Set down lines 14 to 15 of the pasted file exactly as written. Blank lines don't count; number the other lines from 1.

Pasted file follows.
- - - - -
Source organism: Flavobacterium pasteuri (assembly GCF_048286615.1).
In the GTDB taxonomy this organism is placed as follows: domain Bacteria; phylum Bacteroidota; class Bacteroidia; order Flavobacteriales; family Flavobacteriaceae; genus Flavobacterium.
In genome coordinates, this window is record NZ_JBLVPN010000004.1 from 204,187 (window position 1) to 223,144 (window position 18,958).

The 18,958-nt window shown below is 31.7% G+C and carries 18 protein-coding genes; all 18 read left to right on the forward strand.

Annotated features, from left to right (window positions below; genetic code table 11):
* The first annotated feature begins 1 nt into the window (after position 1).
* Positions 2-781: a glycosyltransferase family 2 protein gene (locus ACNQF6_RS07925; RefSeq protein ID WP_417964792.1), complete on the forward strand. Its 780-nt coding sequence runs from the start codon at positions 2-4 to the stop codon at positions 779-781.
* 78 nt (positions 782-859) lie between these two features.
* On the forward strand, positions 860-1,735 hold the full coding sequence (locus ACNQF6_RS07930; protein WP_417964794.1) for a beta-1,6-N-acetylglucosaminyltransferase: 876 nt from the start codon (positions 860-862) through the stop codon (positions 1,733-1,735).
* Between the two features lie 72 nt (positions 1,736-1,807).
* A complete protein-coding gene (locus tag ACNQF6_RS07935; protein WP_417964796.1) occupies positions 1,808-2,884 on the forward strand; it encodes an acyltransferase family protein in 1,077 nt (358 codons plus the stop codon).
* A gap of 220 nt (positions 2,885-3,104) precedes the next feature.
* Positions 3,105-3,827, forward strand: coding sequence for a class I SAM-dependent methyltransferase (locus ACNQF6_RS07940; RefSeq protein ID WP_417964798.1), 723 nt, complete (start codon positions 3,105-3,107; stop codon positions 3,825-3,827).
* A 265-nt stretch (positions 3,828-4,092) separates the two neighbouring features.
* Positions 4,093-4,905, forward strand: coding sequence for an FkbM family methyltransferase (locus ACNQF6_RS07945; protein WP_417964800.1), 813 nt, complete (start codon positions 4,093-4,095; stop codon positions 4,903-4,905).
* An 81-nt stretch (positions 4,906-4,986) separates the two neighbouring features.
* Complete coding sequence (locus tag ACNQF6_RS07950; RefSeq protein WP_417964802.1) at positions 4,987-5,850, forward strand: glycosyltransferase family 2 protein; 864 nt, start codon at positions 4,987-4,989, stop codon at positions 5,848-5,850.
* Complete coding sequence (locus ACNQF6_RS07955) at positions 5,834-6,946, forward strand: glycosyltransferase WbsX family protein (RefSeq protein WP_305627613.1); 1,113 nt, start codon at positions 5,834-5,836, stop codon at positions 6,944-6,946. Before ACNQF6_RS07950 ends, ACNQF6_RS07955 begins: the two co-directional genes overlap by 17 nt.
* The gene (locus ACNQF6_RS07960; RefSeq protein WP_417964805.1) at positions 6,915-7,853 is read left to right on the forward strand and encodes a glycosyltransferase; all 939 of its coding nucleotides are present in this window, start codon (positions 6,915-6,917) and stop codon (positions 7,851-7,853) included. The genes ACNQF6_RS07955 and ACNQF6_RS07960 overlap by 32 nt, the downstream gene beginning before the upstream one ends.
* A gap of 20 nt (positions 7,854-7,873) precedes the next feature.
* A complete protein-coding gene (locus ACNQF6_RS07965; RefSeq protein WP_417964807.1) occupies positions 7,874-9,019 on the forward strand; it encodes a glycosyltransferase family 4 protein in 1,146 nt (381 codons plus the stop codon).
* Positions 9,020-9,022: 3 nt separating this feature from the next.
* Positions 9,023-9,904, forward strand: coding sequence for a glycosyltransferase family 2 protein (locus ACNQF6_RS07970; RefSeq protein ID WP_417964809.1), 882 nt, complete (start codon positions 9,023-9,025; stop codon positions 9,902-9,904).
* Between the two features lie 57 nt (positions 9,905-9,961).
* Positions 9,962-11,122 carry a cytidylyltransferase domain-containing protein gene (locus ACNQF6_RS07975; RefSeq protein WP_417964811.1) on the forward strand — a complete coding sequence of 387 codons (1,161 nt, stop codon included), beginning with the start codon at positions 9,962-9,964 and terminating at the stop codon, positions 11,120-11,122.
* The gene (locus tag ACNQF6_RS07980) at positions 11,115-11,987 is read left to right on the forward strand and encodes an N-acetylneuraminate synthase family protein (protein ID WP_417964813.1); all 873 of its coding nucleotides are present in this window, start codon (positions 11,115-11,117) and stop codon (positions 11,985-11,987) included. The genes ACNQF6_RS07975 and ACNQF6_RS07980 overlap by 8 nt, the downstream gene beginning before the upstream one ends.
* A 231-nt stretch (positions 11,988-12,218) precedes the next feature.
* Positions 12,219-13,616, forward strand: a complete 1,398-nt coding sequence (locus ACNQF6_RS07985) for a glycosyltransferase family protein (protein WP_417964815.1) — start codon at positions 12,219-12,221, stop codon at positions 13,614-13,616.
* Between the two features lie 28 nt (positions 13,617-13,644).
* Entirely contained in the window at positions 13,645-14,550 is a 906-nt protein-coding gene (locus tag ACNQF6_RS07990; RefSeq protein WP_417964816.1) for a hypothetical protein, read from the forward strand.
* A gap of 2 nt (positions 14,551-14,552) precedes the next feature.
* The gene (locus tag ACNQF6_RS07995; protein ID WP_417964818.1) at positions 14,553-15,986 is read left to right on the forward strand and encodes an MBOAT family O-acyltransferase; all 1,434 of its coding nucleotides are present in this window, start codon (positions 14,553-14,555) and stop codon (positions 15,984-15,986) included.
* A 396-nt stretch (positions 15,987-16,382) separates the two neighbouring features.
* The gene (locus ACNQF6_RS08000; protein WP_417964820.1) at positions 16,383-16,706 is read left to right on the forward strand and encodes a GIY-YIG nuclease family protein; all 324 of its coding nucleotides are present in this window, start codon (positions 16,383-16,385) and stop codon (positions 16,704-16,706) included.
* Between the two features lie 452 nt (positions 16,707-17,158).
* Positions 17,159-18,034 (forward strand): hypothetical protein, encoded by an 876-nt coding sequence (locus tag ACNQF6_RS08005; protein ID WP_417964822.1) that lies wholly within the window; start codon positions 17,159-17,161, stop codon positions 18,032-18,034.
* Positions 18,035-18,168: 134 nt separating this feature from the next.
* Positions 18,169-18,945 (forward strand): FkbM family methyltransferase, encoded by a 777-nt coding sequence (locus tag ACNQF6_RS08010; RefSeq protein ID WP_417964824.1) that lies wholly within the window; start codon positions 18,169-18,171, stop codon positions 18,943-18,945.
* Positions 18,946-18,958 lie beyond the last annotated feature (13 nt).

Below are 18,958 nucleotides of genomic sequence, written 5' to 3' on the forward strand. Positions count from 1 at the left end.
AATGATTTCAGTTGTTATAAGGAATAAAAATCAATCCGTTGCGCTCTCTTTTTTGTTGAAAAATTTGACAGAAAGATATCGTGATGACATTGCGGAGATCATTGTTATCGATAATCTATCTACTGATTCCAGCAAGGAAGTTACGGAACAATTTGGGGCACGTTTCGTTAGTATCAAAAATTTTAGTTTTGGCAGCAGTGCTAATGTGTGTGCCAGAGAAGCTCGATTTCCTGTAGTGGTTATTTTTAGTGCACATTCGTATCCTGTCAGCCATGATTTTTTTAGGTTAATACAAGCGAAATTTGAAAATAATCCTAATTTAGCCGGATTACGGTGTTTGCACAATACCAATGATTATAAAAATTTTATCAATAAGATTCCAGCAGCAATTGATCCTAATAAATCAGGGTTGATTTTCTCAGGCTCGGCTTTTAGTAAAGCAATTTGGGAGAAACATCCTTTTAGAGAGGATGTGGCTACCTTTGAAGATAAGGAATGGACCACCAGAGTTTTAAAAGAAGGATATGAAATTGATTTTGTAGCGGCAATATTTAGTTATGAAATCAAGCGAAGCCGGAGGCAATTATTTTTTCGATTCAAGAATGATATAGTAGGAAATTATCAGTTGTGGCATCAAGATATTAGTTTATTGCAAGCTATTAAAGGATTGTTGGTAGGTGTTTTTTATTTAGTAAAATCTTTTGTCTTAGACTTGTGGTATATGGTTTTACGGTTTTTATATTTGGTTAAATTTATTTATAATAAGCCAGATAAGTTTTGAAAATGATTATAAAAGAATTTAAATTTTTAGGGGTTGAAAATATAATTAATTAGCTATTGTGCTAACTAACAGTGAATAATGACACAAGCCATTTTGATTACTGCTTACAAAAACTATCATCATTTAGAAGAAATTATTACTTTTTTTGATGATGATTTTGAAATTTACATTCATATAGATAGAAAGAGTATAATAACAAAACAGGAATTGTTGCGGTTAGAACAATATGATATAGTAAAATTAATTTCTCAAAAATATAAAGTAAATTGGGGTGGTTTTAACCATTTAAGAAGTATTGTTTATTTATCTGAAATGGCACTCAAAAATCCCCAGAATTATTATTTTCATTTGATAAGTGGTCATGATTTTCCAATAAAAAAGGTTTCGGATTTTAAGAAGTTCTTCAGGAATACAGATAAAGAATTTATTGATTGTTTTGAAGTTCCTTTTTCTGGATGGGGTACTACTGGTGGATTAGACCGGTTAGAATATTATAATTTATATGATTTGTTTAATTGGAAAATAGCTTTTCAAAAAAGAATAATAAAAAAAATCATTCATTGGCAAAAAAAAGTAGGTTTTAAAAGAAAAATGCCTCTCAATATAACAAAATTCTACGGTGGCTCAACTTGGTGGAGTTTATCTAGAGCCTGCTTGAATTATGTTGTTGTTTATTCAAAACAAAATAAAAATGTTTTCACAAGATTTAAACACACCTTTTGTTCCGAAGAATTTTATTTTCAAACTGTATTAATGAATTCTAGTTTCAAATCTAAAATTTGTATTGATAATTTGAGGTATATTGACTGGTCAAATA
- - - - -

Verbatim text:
* A 265-nt stretch (positions 3,828-4,092) separates the two neighbouring features.
* Positions 4,093-4,905, forward strand: coding sequence for an FkbM family methyltransferase (locus ACNQF6_RS07945; protein WP_417964800.1), 813 nt, complete (start codon positions 4,093-4,095; stop codon positions 4,903-4,905).